The al-Qaeda network denied on Monday any links with the Islamic State in Iraq and the Levant (ISIL), following weeks of battles between the group and other rebel groups in Syria.
In a message posted online, al-Qaeda’s General Command said “it has no links with the Islamic State in Iraq and the Levant (ISIL)” and stressed that it is not responsible for “the actions of this group which has been battling opposition groups in Syria this year.” “We were not informed about its creation, nor counselled,” the statement said.
In recent months, ISIL has clashed with other rebel groups in various areas in northern and eastern Syria. The infighting left hundreds dead on both sides, according to the Britain-based Syrian Observatory for Human Rights.
This is the second such message by al-Qaeda since ISIL was announced in April 2003.
In June, al-Qaeda leader Ayman al-Zawahiri said that ISIL leader Abu Bakr al-Baghdadi was wrong to announce a merger between the Islamic State of Iraq, formed after the 2003 U.S.-led invasion of Syria’s neighbour, and the al-Nusra Front, an extremist rebel group formed to fight against President Bashar al-Assad’s troops in Syria.
Al-Zawahiri said the al-Nusra Front and the Islamic State of Iraq should remain separate groups.
However, al-Baghdadi ignored al-Zawahiri’s message.
The al-Nusra Front has largely distanced itself from the clashes between ISIL and its rivals in Syria.
It tried to mediate a ceasefire between the two sides, but declared on Monday the failure of its efforts following a suicide bombing a day earlier in the northern Aleppo province that killed 16 fighters, including two senior leaders of rival groups.
“Today, the Islamic State sent a clear message to all armed groups fighting the al-Assad regime and the Syrian people - it is not interested in dialogue or the greater interests of the Muslim nation,” said Muah al-Homsawi, al-Nusra’s field commander based near Aleppo told dpa.
“As of today, all attempts to mediate our differences with the Islamic State have failed and ended.” The suicide bombing took place during talks that rebel sources said were part of a series of mediation sessions between the rival groups aimed at establishing joint, independent shariah courts to resolve future disputes between the Islamist militias.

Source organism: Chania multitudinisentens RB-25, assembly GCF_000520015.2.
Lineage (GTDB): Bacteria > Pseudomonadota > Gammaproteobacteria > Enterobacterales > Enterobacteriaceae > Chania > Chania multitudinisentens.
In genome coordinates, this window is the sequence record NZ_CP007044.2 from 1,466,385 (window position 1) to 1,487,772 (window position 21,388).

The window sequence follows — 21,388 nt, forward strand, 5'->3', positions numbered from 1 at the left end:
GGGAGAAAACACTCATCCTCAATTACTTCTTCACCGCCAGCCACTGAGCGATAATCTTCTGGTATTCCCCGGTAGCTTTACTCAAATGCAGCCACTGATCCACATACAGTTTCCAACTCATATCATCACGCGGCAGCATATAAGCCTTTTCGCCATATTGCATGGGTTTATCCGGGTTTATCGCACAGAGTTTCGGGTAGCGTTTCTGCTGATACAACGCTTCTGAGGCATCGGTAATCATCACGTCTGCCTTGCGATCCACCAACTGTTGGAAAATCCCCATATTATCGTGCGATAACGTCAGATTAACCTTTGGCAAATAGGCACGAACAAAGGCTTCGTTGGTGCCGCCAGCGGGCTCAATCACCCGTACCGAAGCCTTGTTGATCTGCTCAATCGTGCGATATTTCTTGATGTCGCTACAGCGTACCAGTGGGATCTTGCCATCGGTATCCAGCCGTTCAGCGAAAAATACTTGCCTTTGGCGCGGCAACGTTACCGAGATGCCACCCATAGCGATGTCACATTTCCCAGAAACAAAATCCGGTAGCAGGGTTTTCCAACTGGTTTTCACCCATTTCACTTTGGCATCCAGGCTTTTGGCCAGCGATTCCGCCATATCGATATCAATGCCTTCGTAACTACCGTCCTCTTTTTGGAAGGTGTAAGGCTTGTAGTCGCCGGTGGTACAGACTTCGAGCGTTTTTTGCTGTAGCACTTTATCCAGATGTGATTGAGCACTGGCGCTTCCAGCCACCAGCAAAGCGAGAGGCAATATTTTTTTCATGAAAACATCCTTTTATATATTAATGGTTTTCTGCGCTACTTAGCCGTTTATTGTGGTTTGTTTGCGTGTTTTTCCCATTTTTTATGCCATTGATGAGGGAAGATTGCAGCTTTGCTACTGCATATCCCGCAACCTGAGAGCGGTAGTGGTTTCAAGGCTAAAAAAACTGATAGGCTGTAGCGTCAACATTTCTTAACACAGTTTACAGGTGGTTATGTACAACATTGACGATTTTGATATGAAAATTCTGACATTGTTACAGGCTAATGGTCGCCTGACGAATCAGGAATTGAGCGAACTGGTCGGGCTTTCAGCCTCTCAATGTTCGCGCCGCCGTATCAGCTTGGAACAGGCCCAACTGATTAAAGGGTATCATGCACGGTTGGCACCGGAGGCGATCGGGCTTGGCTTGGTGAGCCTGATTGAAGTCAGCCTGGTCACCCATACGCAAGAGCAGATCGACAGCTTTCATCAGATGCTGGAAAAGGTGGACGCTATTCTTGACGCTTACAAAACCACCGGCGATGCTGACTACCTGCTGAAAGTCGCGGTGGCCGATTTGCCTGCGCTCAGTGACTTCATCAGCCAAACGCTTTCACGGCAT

Meanwhile, several leaders of the Free Syrian Army (FSA) are expected to participate in the second round of peace talks between the government and the opposition, scheduled to start February 10.
Three FSA officers accompanied the opposition delegation as “unofficial military advisers” in those first direct talks between Damascus and the opposition, which took place in Switzerland.
FSA officers are currently forming a shortlist of six rebel officials to accompany the coalition to Geneva next week, said the opposition National Coalition, which participated in the first round.
“In the next round, we will have leaders of the Supreme Military Command who are close to the developments on the ground and who have been fighting for the Syrian people’s rights at the negotiation table alongside us,” coalition member Ahmed Ramadan said.
Rebels said their participation come in a bid to push Damascus for a ceasefire, the lifting of sieges of several towns and a wider prisoner swap.
“No one wants to see the end to the fighting more than the fighters themselves,” said a commander based in Amman, who is not authorized to speak to the press and asked not to be identified.
“If there is any chance to end the war through dialogue, then it is our responsibility to try it,” the commander said.
Opposition members have not yet secured the participation of other armed groups, such as the Islamic Front and the Syria Revolutionaries’ Front, which previously have rejected participation in the negotiations.
Direct talks between the opposition and the government ended Friday without any progress. The government has not confirmed its participation in the second round.